Sunday, November 14, 2010

Looking for Faces in All the Wrong Places

Note:  This is a discussion of the Face on Mars. It will likely make some people angry. I believe that the "face" is a natural feature. This topic has been discussed to death by various individuals on both sides of the argument, but I thought I'd try my hand at it, anyway.

Images are courtesy of the European Space Agency. Yes, I'm using data from an ESA web site to discuss something that NASA did. Go figure.

The human brain is an amazing piece of engineering. Ironically, it is so complex that not even the human mind can't fully comprehend it, but significant progress has been made in decoding some of the brain's mechanical processes.

One of these processes deals with face recognition. Studies have shown that part of the brain's visual processing region, called the fusiform gyrus, is responsible recognizing and categorizing visual information. A specific area in the fusiform gyrus, known as the fusiform face area, seems to be responsible for recognizing human faces. Other studies have shown that this ability is already functioning at birth. Such mechanisms are essential for our survival, and most tend to stick with us throughout our lives.

And that's a good thing. Imagine what life would be like if you couldn't recognize friends, family, or even yourself. Unfortunately, there is such a condition. It's called prosopagnosia, and may involve damage to the fusiform face area.

Conversely, we often recognize faces where there are none. Pareidolia is a phenomenon where we see images and faces in things that are not related to the things we perceive. For example, most of us have recognized the shape of an animal or other thing in a cloud.

This ability has its advantages. It permits us to see through camouflage, pick out faces from a crowd, and produce interesting art.

But, it can easily be carried too far.

Take for example, the infamous Face on Mars.

While taking pictures of potential landing sites in 1976, the Viking 1 probe imaged the Cydonia region of Mars. One of the more intriguing features was a mesa that resembled a human face. As soon as the image became public people began to claim that the image was an artificial construction. It was hard to argue against what the eye was perceiving, though, until NASA was able to get higher resolution images nearly 25 years later.

I thought it might make an interesting exercise to show how the real feature can be mistaken for something that it's not, when the conditions are right.

First, here is the original Viking 1 image from 1976:

Yes, it's small. Actually, I think this is a slightly enlarged version of the original image. The resolution was very low--somewhere in the order of 150 to 300 meters per pixel. The pixels represent two types of things: luminance data, and missing data. Luminance data represents the brightness of the surface being imaged. Combine luminance pixels together and you get a black-and-white image. The missing data is just that: pixels that were lost in transmission.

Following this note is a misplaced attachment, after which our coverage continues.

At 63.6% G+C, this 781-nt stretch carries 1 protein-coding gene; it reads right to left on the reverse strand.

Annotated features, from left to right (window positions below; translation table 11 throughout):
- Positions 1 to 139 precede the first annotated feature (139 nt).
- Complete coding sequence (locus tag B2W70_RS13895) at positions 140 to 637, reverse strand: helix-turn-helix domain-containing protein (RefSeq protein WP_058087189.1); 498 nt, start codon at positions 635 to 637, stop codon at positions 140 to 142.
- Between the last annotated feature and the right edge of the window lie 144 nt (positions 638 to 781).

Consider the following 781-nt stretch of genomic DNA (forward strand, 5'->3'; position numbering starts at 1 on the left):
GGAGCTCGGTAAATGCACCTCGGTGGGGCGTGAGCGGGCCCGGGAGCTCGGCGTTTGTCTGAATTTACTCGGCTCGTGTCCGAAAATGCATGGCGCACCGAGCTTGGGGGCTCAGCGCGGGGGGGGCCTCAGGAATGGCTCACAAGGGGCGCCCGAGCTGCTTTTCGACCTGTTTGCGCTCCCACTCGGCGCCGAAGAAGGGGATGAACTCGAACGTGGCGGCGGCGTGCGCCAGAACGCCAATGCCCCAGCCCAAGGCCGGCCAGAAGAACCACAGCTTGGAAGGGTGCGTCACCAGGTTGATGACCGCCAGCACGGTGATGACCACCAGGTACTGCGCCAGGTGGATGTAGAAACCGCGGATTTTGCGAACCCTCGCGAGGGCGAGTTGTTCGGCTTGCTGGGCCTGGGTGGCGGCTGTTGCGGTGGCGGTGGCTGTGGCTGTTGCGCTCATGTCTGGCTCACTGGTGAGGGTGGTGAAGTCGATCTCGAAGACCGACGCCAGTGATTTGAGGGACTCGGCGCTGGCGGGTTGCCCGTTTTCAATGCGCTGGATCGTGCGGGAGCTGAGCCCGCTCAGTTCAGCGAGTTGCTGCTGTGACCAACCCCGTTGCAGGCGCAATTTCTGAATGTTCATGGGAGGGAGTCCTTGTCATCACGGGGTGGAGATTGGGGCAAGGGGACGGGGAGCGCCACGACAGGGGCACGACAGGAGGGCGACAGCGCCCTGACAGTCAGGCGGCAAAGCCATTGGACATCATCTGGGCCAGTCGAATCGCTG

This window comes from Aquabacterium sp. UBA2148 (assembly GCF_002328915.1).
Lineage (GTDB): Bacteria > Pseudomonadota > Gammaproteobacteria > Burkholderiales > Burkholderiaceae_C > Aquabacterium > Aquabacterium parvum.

Below is an image from the Mars Global Surveyor (MGS). This one has been scaled down to save space. A larger version is available here.

Big difference, huh? Well, the resolution of this image is MUCH higher, and the image was taken when the sun was higher in Cydonia's sky. It's still easy to see some parts of the face in the image, but, in my opinion, it certainly doesn't look as much like a face as the Viking 1 image.

For my little exercise, I reduced the MGS image to approximately the same size as the Viking 1 image:

Next, I simulated the shadows from the Viking 1 images by adjusting the contrast:

I thought that the image still had too much detail, so I blurred it a little:

Finally, I attempted to identify the missing pixels on the Viking 1 image and apply them to this image. This gives the face its right "nostril:"

OK, maybe it's not as impressive as the original Viking 1 image, but I think it still proves my point that it is easy to mistake one thing for another.

And this phenomenon isn't limited to just the "I-know-what-I-saw" and the I Want to Believe crowds. Famed astronomer Percival Lowell was convinced that there were canals--and therefore an advanced civilization--on Mars. And more recently one of my favorite astronomers thought he saw the ghost of Lenin on his shower curtain.  (OK, not really, but it sounds funnier that way.)

Still, despite the evidence, some people cling to the idea that the Face on Mars was made by some intelligent force. I admit its more fun to believe in space aliens, fairies, and that Andy Kaufman and Elvis are still alive. But, there are times when we need to face facts and move forward--and hanging onto a fantasy doesn't do anyone any good.

I think, instead, that we should focus our energy on finding out who or what created these interesting Martian features:

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